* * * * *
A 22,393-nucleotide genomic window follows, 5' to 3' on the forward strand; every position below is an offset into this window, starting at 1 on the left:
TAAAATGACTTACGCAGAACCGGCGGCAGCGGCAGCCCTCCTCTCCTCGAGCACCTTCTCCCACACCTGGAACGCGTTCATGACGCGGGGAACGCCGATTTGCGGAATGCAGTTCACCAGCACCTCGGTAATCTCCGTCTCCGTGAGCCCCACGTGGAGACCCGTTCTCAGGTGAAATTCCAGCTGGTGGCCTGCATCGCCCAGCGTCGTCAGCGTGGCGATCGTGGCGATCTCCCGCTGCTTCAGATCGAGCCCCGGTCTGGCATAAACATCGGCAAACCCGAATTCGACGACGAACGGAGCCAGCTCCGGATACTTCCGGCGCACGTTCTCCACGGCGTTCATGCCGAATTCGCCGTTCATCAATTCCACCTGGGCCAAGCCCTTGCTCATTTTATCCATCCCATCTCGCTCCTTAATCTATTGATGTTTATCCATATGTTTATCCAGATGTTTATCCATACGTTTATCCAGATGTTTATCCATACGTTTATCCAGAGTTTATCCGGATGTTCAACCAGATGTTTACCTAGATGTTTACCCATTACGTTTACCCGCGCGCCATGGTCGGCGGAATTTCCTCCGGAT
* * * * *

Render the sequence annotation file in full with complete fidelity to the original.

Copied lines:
A 22,393-nucleotide genomic window follows, 5' to 3' on the forward strand; every position below is an offset into this window, starting at 1 on the left:
TAAAATGACTTACGCAGAACCGGCGGCAGCGGCAGCCCTCCTCTCCTCGAGCACCTTCTCCCACACCTGGAACGCGTTCATGACGCGGGGAACGCCGATTTGCGGAATGCAGTTCACCAGCACCTCGGTAATCTCCGTCTCCGTGAGCCCCACGTGGAGACCCGTTCTCAGGTGAAATTCCAGCTGGTGGCCTGCATCGCCCAGCGTCGTCAGCGTGGCGATCGTGGCGATCTCCCGCTGCTTCAGATCGAGCCCCGGTCTGGCATAAACATCGGCAAACCCGAATTCGACGACGAACGGAGCCAGCTCCGGATACTTCCGGCGCACGTTCTCCACGGCGTTCATGCCGAATTCGCCGTTCATCAATTCCACCTGGGCCAAGCCCTTGCTCATTTTATCCATCCCATCTCGCTCCTTAATCTATTGATGTTTATCCATATGTTTATCCAGATGTTTATCCATACGTTTATCCAGATGTTTATCCATACGTTTATCCAGAGTTTATCCGGATGTTCAACCAGATGTTTACCTAGATGTTTACCCATTACGTTTACCCGCGCGCCATGGTCGGCGGAATTTCCTCCGGAT